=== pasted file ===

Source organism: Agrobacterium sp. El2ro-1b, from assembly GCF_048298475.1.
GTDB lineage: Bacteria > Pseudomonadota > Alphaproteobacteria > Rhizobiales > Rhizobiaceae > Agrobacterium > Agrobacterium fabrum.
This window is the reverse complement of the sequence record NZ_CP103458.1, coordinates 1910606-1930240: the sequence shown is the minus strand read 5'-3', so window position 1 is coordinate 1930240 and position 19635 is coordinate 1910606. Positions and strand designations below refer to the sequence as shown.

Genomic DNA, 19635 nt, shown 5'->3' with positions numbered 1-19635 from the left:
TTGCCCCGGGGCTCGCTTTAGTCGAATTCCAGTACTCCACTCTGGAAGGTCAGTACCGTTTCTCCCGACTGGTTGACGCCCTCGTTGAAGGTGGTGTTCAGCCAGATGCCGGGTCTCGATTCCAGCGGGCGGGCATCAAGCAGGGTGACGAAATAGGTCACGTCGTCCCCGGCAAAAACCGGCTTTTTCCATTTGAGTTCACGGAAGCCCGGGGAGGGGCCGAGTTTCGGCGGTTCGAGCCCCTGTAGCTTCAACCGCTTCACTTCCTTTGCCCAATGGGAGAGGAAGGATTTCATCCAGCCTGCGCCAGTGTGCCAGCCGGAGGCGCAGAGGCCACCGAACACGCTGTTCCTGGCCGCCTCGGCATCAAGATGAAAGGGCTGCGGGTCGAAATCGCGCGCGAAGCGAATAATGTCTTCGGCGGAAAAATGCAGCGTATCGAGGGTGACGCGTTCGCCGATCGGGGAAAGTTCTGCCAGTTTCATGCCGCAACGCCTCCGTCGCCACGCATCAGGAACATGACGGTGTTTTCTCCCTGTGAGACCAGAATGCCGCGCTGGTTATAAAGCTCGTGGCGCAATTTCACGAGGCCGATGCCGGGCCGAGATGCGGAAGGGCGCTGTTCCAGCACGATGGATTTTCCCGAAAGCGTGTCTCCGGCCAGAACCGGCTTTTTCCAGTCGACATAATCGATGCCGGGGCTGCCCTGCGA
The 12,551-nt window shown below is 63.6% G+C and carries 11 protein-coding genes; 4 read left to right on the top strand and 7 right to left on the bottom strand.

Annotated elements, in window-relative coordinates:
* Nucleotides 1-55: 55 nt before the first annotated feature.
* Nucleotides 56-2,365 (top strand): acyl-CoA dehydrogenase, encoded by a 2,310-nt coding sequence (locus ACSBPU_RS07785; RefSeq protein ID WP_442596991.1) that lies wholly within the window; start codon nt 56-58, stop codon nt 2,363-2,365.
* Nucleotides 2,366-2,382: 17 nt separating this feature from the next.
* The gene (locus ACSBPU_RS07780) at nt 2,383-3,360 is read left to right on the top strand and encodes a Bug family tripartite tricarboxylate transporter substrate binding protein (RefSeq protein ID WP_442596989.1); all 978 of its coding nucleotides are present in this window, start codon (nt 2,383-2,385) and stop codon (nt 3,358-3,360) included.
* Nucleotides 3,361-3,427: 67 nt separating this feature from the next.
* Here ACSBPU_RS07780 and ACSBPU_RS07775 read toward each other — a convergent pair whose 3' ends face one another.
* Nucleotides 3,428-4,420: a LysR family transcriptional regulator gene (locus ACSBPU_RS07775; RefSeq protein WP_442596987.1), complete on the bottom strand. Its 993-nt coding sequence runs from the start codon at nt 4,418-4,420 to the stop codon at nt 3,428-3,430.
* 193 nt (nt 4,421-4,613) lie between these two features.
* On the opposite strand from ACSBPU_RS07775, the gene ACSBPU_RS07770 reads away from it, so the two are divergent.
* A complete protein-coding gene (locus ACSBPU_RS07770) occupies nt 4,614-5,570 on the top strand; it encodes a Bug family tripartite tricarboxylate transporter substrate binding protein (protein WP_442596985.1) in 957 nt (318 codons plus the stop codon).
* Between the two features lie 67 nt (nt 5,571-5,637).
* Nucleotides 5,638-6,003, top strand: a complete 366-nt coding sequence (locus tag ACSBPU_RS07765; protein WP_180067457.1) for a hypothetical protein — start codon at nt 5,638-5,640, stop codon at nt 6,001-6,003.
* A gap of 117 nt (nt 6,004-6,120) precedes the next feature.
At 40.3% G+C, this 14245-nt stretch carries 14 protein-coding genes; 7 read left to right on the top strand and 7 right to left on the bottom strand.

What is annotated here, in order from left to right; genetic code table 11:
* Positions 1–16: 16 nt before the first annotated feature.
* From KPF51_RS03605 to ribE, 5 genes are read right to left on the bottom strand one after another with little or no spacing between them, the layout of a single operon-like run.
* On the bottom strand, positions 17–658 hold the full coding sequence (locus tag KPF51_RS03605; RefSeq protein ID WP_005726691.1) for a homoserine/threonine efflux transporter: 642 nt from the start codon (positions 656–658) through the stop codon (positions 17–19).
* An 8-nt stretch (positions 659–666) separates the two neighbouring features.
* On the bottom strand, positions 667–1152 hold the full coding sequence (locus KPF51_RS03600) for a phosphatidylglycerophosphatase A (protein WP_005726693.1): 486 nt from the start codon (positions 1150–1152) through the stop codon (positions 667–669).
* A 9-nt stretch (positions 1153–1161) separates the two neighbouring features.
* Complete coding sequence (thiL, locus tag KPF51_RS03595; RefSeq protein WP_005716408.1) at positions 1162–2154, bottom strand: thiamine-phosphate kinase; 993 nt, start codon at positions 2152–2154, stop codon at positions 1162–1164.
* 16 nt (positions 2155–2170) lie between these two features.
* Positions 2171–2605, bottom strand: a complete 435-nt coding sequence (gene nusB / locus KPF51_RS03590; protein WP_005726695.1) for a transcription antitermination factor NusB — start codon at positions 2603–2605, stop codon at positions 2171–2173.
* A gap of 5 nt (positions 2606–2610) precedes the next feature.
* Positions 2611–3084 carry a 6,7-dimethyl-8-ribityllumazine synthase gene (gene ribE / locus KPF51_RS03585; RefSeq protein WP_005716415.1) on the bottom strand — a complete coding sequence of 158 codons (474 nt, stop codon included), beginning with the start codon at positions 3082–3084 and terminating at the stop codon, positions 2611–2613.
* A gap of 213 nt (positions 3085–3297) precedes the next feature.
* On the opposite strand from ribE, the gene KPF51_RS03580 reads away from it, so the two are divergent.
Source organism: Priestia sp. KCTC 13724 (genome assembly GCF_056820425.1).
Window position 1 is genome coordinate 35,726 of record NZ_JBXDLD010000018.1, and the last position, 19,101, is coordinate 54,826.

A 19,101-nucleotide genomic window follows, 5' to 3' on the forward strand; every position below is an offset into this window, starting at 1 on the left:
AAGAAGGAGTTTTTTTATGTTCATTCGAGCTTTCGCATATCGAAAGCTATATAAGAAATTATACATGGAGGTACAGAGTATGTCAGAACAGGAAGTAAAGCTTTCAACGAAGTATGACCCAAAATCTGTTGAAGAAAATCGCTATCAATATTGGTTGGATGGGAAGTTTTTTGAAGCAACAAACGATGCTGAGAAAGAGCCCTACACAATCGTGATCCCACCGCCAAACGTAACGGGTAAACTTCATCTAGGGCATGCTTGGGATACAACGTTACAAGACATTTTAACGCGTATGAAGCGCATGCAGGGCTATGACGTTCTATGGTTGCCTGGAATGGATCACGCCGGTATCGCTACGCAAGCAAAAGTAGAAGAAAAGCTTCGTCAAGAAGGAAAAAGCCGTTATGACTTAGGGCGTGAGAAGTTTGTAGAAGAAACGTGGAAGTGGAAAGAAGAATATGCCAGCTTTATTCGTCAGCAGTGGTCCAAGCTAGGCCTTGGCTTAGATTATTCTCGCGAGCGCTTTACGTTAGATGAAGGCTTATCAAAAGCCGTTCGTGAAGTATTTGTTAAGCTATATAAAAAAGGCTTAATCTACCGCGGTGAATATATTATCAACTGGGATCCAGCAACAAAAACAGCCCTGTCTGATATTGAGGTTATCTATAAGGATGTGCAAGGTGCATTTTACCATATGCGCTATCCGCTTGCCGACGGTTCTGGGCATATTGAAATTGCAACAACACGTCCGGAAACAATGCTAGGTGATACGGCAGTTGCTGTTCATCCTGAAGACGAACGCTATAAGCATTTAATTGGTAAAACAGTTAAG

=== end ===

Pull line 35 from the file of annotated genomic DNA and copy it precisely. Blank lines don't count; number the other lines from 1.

* On the opposite strand from ribE, the gene KPF51_RS03580 reads away from it, so the two are divergent.